But in a very much changed society, there was a need to refine and refurbish the various techniques involved in the Stalinist style of rule rather than merely mechanically revive Stalinism. Such a delicate and all-permeating task could only be carried out in isolation from the public by the central institution of the high Stalin era (and the one with fullest access to modern technology and foreign sources of information): the secret police. Thus Andropov emerged as the key figure in the largely hidden process of reshaping old methods to deal with new problems. Aside from his native ability and his key position of authority in the KGB, Andropov had two special assets. He represented in an odd kind of way a sort of youth movement among the surviving Stalinists. He was in fact younger than the others, having received his first executive position in the late 1930s on the corpse-strewn stage of Stalinist politics in the Young Communist League rather than the party itself. And as ambassador to Hungary in 1956, he was personally knowledgeable in foreign affairs-- particularly the area most crucial to the survival of the Stalinist empire: a potentially explosive Eastern Europe.
In a much better educated but much more corrupt society than existed 30 years ago, Andropov presented the appealing picture of a man who favored reason and opposed corruption. He relieved the party oligarchy by applying his major pressure not against them so much as against the inefficient and conniving managers who work for them. His anti-corruption, pro-discipline campaign probably helped to achieve the modest increase in industrial productivity that occurred in 1983. His brutal repression of dissidents was rendered ever more sophisticated by the use of psychiatric prisons and surgically selective torture that revived terror as a credible instrument of domestic policy without the numbing effects of Stalin's indiscriminate terrorism. The massive campaign against missile deployment in Western Europe provided an ideal training ground for a new generation of apparatchiks in the old Stalinist technique of attempting to divide Western Europe from the United States. Though Soviet troops have now been fighting Afghans longer than they fought Germans in World War II, the continuing Soviet threat is not military attack so much as the classic Stalinist conversion of military power into political pressure against and within free societies.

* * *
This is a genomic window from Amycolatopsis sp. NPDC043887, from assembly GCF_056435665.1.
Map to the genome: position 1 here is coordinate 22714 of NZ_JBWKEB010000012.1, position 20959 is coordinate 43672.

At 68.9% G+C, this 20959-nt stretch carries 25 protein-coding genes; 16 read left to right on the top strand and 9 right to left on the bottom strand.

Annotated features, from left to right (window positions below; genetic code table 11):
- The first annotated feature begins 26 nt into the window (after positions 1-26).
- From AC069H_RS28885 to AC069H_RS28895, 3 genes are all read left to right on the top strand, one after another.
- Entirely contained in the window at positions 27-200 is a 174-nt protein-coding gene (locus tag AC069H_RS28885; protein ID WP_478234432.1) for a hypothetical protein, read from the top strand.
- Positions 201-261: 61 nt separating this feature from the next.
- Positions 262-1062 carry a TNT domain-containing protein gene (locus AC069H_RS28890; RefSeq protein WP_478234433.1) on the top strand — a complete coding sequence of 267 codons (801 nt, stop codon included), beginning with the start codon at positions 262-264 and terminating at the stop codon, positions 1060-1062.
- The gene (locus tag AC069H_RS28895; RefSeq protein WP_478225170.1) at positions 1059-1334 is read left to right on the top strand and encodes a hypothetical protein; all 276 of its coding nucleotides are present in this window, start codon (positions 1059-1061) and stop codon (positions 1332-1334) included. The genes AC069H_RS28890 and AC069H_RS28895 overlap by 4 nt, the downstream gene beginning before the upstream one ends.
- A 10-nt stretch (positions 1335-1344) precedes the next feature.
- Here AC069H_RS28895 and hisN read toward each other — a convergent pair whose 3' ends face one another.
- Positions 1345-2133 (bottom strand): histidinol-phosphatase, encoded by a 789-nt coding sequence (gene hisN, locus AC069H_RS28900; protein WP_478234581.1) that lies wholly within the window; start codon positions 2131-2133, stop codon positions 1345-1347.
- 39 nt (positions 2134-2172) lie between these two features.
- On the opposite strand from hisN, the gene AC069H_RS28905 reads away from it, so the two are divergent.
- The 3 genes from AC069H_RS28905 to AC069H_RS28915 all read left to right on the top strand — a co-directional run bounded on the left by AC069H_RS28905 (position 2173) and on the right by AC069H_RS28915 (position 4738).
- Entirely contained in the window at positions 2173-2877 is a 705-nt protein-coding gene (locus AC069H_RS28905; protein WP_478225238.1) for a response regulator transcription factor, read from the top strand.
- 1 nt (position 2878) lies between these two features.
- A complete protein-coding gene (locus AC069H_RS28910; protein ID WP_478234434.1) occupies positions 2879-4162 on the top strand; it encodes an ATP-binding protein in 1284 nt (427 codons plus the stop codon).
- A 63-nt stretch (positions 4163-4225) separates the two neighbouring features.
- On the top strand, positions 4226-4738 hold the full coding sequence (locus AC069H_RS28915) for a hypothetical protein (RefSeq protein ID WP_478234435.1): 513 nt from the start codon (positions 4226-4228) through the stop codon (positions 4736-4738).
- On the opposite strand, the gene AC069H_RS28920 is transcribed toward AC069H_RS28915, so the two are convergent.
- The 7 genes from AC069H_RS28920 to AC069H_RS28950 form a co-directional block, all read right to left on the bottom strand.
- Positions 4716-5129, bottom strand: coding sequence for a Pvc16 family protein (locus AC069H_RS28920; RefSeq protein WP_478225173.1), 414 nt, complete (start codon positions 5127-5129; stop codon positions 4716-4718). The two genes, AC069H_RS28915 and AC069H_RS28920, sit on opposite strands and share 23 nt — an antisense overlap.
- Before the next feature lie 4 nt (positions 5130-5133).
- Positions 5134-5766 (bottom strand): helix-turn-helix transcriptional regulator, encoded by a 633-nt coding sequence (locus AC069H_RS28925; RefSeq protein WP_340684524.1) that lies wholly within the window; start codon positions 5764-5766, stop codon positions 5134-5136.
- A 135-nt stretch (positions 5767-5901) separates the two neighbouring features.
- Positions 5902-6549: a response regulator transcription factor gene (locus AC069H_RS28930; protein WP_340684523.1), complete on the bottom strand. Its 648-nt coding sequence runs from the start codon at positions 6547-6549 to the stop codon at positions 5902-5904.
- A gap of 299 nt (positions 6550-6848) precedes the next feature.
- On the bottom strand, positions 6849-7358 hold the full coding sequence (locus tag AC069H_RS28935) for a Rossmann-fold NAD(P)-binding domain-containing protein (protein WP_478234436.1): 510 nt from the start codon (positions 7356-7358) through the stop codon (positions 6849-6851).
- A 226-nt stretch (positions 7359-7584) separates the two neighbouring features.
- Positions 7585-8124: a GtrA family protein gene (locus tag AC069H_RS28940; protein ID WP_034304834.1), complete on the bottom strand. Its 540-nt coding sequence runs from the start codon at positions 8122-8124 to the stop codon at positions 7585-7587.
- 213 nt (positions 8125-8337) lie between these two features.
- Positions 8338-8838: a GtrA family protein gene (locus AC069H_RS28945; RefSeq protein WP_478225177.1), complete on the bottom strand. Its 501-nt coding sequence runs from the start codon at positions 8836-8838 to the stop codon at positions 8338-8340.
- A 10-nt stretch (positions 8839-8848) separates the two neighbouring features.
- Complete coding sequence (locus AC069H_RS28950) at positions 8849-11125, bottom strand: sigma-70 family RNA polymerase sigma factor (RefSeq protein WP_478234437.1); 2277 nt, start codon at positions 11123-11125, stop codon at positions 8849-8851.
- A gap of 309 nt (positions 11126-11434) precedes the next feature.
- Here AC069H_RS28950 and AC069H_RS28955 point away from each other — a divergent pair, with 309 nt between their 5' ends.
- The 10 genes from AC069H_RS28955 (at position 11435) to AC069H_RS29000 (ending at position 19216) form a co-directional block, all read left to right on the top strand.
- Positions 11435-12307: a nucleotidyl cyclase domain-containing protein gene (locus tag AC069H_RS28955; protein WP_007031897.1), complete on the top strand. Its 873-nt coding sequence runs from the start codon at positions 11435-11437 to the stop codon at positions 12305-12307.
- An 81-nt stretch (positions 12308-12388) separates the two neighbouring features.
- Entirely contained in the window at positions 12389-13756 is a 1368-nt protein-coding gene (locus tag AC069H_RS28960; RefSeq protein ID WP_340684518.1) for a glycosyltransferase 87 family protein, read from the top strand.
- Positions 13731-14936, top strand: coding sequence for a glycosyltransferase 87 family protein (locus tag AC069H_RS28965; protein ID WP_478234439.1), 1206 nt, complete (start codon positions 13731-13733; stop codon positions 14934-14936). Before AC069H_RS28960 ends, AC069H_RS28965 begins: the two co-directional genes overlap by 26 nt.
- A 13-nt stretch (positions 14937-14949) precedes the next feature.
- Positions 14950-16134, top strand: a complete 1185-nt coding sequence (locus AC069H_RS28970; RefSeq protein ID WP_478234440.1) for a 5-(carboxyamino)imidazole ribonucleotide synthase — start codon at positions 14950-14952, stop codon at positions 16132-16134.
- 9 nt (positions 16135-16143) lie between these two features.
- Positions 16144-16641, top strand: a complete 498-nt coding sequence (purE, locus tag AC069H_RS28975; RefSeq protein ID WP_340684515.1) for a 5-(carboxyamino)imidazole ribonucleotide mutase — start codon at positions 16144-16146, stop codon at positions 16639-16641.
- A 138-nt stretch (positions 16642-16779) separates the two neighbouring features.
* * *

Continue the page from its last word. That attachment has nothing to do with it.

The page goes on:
There are many objective reasons for arguing that Andropov's successors may not wish--or even be able--to sustain his urbane return to a modified Stalinism. There are genuine fears even among the toughest of the elite of a renewed cycle of armaments and a genuine need to revive a stagnant economy plagued by deferred maintenance and a shortage of both labor and capital. There are remarkable qualities of resilience--and, I would argue, resources for both civic and spiritual reconstruction--within the emerging post- Stalinist generation throughout the U.S.S.R. and within the traditions of the dominant Russian people themselves.
But new leaders will need to accept reforms more far-reaching than any suggested by Khrushchev if they are to break the neo- Stalinist inertia that Andropov has left behind. As the only nation that they can measure themselves by and the only nation that can destroy them, we are more deeply involved in their fate than we may realize.